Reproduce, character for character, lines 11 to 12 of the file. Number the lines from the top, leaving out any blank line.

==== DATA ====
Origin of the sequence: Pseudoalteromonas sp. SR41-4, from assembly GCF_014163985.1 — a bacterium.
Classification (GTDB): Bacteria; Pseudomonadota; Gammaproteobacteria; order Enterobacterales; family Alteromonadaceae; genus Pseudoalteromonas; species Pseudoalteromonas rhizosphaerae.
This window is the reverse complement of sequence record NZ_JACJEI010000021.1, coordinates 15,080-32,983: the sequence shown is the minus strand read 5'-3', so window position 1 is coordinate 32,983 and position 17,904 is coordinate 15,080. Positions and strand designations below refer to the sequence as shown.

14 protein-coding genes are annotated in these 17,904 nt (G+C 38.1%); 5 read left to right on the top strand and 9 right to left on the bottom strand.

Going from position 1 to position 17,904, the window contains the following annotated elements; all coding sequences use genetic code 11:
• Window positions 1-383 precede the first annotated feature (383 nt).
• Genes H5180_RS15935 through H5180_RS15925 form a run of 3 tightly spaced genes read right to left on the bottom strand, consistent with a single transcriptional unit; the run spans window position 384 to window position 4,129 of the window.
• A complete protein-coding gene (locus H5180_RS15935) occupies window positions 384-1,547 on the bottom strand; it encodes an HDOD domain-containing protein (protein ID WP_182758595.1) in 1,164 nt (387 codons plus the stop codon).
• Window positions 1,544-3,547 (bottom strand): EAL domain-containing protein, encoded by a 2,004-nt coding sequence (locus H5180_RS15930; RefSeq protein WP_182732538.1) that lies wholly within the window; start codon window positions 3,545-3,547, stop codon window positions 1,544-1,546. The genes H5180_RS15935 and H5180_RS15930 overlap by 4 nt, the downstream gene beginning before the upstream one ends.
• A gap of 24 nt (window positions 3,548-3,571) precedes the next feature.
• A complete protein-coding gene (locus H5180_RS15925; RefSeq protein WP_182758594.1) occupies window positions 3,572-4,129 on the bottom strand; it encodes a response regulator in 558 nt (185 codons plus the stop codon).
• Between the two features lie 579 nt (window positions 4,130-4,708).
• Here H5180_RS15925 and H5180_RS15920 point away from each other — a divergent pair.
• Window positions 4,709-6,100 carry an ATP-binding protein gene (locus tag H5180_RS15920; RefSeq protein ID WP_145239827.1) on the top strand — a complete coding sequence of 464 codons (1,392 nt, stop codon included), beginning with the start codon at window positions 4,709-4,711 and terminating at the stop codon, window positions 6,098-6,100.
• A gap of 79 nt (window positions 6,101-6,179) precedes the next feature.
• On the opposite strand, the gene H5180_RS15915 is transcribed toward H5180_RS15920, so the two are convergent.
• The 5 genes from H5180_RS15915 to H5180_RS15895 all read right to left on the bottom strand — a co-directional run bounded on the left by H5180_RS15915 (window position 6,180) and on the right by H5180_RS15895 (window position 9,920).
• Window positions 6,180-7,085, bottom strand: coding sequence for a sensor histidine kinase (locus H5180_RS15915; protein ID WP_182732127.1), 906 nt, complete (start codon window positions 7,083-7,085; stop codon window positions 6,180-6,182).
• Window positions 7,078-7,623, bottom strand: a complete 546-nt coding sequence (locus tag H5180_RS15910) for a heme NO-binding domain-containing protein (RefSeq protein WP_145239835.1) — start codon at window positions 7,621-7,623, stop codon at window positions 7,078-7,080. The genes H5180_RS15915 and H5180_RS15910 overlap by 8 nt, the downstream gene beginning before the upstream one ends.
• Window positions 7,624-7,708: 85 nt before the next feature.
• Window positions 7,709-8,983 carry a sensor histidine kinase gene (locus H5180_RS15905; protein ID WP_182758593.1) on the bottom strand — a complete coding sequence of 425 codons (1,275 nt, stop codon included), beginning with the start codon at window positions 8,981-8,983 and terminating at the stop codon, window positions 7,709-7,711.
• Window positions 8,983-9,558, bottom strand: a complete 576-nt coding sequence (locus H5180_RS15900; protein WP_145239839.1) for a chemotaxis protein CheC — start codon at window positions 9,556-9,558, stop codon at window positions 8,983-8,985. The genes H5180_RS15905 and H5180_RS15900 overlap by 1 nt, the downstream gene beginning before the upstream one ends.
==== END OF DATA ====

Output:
• A complete protein-coding gene (locus H5180_RS15925; RefSeq protein WP_182758594.1) occupies window positions 3,572-4,129 on the bottom strand; it encodes a response regulator in 558 nt (185 codons plus the stop codon).
• Between the two features lie 579 nt (window positions 4,130-4,708).